July 7, 2017 | Written by: Dave Millner
Categorized: Cognitive HR | Employee Engagement
Share this post:
My key takeaway from the IBM HR Summit in London were that organizations, and HR functions in particular, are either in the throes of, or are considering a change in strategy given the demands of the automated future of work that we are all facing. This was reinforced throughout by a number of sessions where the focus was on the transformation of the workforce’s experience. This was highlighted at the opening session by IBM where the emphasis was on the role of emerging and evolving “cognitive” technology can have on how employees interact with the organization as they are on-boarded, seek out options regarding their career, access “fit for purpose” learning and provide instant feedback to the organization regarding their insights.
The solutions whilst futuristic are actually here today and are being used by some clients as they seek to reinvent the role of HR and ensure that “added value” activities are their focus rather than continued distraction with time consuming operational activities. This was a feature reinforced by Mike Haffenden and the CRF team in their session that focused on how HR can make an impact. The conclusion for me seems to revolve around HR making a mindset and behaviour change in conjunction with new enabling technology.
The employee experience was a strong theme throughout driven by the demands of the future of work; engagement alone it would appear is not enough anymore and whilst not wanting to complicate matters the trends from Tap’s Solutions, EY, IBM and the excellent panel discussion was that simple focused improvement activities with the involvement of the employees is the way to drive a better experience – the days of leaders and managers “knowing what is best for their people” are gone. These high involvement strategies whilst culturally challenging, in some cases, are key to sustaining momentum and change.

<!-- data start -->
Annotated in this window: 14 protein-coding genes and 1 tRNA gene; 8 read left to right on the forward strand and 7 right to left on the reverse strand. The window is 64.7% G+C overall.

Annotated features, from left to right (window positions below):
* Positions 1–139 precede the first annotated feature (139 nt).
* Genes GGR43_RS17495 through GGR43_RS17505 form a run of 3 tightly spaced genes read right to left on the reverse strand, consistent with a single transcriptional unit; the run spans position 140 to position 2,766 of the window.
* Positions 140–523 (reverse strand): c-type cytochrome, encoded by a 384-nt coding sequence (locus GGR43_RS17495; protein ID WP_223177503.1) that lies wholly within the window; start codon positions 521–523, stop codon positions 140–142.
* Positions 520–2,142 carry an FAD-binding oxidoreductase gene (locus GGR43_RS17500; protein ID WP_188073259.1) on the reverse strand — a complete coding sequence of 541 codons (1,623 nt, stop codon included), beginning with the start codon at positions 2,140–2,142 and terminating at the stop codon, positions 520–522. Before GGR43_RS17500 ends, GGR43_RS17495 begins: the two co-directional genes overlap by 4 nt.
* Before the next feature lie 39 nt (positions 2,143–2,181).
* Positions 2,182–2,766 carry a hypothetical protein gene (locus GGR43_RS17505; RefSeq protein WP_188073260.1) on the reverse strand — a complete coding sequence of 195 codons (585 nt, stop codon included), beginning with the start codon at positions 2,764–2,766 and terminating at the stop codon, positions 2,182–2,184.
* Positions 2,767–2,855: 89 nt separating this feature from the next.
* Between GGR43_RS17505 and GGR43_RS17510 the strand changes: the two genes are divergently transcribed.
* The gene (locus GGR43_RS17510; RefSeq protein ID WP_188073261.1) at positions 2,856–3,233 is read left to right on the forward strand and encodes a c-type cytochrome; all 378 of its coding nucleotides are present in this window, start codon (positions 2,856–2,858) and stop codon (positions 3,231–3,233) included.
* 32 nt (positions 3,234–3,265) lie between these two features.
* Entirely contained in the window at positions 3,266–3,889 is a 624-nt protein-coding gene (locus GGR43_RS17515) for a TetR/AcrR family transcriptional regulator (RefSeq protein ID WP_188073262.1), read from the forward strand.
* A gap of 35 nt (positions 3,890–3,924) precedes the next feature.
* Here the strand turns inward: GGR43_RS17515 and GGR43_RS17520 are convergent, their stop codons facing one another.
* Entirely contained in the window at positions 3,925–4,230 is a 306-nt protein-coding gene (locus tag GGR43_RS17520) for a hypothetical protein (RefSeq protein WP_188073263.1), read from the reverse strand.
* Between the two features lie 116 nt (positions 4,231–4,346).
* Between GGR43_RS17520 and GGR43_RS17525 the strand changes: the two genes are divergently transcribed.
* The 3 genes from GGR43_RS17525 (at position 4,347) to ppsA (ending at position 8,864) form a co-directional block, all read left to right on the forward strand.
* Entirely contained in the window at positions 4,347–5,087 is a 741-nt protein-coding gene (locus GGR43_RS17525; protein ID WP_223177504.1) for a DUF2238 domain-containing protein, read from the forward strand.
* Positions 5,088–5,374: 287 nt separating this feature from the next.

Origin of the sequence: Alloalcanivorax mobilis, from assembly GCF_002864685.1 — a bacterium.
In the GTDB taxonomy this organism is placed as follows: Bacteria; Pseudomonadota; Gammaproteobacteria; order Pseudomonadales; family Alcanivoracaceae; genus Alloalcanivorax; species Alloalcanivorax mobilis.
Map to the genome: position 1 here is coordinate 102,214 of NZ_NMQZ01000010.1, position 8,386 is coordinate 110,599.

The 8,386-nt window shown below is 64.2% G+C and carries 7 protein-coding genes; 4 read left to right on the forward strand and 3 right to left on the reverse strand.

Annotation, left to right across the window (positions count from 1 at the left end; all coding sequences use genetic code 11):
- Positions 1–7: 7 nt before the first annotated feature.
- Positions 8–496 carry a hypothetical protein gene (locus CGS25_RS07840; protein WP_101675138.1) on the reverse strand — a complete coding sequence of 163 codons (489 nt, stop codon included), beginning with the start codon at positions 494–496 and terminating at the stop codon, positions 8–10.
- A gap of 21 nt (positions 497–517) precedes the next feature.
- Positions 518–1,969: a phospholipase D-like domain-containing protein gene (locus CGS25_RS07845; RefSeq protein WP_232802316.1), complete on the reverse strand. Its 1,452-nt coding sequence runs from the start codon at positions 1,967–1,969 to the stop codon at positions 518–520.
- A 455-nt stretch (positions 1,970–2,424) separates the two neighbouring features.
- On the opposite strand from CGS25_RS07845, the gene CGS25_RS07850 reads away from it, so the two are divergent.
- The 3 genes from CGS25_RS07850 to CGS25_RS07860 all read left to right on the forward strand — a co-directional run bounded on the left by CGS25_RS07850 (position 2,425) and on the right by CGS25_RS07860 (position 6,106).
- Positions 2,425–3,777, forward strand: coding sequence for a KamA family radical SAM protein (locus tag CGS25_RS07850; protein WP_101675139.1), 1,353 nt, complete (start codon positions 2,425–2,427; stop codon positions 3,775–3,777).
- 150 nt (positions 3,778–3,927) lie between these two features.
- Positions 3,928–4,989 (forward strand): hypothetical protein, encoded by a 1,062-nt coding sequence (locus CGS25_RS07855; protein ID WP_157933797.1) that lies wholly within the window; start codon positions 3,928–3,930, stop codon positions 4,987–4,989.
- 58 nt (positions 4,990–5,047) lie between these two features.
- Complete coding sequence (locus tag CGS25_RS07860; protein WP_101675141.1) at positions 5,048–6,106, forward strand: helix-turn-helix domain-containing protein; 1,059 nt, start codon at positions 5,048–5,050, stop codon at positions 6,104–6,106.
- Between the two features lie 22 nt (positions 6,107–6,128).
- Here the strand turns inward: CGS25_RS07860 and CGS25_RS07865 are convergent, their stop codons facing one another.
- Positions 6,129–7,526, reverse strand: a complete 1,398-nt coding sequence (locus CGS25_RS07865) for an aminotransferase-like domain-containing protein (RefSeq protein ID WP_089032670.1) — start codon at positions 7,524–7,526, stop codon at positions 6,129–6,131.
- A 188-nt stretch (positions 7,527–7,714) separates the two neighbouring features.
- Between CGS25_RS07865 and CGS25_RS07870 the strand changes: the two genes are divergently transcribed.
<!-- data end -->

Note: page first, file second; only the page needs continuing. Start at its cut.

No conference would be complete without analytics being mentioned and the key aspects for me are that data will become the new currency that organizations have to get better at collecting and managing. EY provided a great example of their analytics journey focusing on the engagement initiatives that they have focused on over the past few years but even with their great data capability it was clear that data was merely the driver of tangible action and change None of the automation opportunities (such as Cyber Security talent, the Cognitive HR function) will happen without data and the role of HR will evolve with a greater need for insights and future data based perspectives as outlined by KPMG. Watch the video streams now.
The conference, and the excellent workshops, reinforced that the future of work is actually here now and is disrupting the way that organizations are having to respond to external changes that are impacting on their business. Whilst some of these aspects are not controllable, the one element that is achievable is to control the work conditions that all our employees have to operate in – making your organization an even better to place to work is going to be a continual challenge but one that the conference attendees certainly seemed up for!